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No end in sight to legal fight over Lanier

POSTED: June 5, 2008 5:00 a.m.

Lake Sidney Lanier has become a political football in a high-stakes game involving the states of Georgia, Florida and Alabama, as well as the federal government.

But the fireworks didn't start in 1990 because of Lanier. Rather, it was a proposed reservoir on the Tallapoosa River near the Georgia-Alabama border that started all the fuss.

In recent years, though, the focus has been on two river systems: the Alabama-Coosa-Tallapoosa and the Apalachicola-Chattahoochee-Flint. They are the subject of no fewer than seven federal lawsuits.

However, the next expected event in the tri-state water wars is an announcement of a modified interim operating plan for the ACF river system. The current interim plan is due to expire Saturday.

The U.S. Army Corps of Engineers sent its proposed plan to the U.S. Fish and Wildlife Service in April. The proposal includes provisions to store additional fresh water in the basin during the winter and during drought periods while minimizing harm to the four listed species: the threatened Gulf sturgeon and three mussels, the endangered fat threeridge, the threatened purple bankclimber and the threatened Chipola slabshell.

The additional storage then is available later for continued support of the species as well as other authorized project purposes.

"The notable revisions proposed include the ability to store 50 percent of basin inflows as compared to 30 percent in the previous IOP and incorporation of a drought plan," corps spokesman Patrick Robbins said. "The corps also proposes three flow seasons versus the two in the previous plan and releases from Jim Woodruff Dam (on the Apalachicola at Lake Seminole) would vary based on month, basin inflow thresholds, and composite storage thresholds."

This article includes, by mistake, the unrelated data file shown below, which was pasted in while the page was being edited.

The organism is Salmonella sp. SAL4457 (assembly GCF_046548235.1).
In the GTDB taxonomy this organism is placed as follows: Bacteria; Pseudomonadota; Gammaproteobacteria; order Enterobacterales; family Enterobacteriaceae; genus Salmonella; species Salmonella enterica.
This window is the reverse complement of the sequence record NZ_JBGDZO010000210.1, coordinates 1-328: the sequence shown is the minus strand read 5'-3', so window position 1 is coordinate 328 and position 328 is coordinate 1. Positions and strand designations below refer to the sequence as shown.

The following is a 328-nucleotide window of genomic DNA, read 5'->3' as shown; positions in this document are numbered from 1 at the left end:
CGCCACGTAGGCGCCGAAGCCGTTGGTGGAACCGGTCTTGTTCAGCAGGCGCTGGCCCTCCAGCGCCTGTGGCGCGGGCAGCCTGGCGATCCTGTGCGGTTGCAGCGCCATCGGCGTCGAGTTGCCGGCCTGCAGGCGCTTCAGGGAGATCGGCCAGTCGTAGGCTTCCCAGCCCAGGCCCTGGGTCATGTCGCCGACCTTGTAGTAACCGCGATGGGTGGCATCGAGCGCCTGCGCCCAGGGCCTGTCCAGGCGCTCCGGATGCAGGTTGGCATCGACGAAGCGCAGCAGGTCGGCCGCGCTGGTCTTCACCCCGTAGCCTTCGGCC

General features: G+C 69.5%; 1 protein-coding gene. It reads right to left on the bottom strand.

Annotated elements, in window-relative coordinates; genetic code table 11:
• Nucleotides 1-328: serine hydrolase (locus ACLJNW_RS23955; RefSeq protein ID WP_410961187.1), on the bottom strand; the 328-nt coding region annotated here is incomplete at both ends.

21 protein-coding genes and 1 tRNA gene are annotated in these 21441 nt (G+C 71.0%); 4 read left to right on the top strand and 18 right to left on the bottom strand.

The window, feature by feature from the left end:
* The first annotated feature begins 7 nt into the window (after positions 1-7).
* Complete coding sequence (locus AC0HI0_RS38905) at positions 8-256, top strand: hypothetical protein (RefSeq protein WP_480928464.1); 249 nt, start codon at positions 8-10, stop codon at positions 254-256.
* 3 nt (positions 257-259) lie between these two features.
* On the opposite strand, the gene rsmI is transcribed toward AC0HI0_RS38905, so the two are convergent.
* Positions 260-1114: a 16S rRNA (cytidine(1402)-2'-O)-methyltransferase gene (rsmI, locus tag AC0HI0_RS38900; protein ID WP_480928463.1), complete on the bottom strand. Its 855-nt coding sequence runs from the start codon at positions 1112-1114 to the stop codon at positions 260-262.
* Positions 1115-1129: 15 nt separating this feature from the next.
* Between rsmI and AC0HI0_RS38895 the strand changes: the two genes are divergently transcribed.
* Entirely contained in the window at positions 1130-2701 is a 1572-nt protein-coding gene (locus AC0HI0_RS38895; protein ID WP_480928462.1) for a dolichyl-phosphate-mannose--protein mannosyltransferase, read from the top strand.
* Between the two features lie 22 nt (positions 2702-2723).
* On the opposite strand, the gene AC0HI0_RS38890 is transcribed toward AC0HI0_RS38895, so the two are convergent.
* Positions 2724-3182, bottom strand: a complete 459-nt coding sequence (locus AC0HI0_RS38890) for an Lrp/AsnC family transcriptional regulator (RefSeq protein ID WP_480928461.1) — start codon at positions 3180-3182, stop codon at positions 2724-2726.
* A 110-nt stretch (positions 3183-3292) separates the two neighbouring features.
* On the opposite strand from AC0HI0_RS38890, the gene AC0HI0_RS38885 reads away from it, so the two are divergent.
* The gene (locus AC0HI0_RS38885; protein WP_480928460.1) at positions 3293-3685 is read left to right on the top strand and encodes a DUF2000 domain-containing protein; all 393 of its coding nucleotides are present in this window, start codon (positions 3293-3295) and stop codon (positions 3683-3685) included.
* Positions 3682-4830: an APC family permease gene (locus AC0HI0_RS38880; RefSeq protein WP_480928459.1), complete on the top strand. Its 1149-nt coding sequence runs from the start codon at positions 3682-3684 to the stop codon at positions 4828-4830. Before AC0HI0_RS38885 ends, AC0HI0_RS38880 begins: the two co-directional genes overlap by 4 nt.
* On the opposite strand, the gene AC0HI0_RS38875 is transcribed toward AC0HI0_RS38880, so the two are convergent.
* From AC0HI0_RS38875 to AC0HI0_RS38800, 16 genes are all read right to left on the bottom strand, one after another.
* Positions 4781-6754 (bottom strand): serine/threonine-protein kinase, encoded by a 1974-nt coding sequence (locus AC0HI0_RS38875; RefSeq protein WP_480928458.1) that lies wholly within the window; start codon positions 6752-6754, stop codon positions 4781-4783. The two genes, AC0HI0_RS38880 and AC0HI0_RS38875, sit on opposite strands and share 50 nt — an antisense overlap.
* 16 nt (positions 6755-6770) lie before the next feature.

However, Florida, the most vocal opponent in the current process, argues that Georgia is unfairly benefitting from the corps' proposed plan. Also at issue is a ruling earlier this month by the U.S. Court of Appeals in Washington that overturned an agreement on water storage in Lake Lanier.

The court ruled that water storage, a key part of the long-term water plan for the region, was not a congressionally authorized use of Lanier, and set aside agreements between water customers and hydropower users.

Also on the horizon is the revision of 50-year-old operating manuals for the ACF basin.

"For the ACF basin, the only approved master manual was prepared in 1958 and does not even include the federal facilities at (lakes) West Point, Walter F. George or George W. Andrews," U.S. Sen. Saxby Chambliss said in January. "I was pleased to hear from Secretary (Pete) Geren personally that the corps is moving forward with updating these manuals, because it will allow the corps to make smarter decisions in their management of these river systems. We have underscored to him how important this action is."

Chambliss and Sen. Johnny Isakson also have worked to get Georgia, Florida and Alabama together and to force the corps of engineers to update a 20-year-old water control plan for the Alabama-Coosa-Tallapoosa and Apalachicola-Chattahoochee-Flint river basins. In 2006, Isakson and Chambliss held Senate hearings in Gainesville and Columbus to implore the corps to keep its commitment to update its outdated water control plan for the two river basins.

In 2007, Geren said he wanted to give court-ordered mediation time to work before ordering the update of the water control manuals. However, Geren gave his commitment to the senators that if and when mediation broke down and was not making progress, he would begin the update of the water control manuals. Geren's predecessor had committed to begin the update of the water control manuals on Jan. 2, 2007, but failed to honor that commitment.

It remains to be seen what happens when the corps announces the final version of the modified interim operating plan. However, one thing is clear: a long-term resolution appears to be in the distant future.



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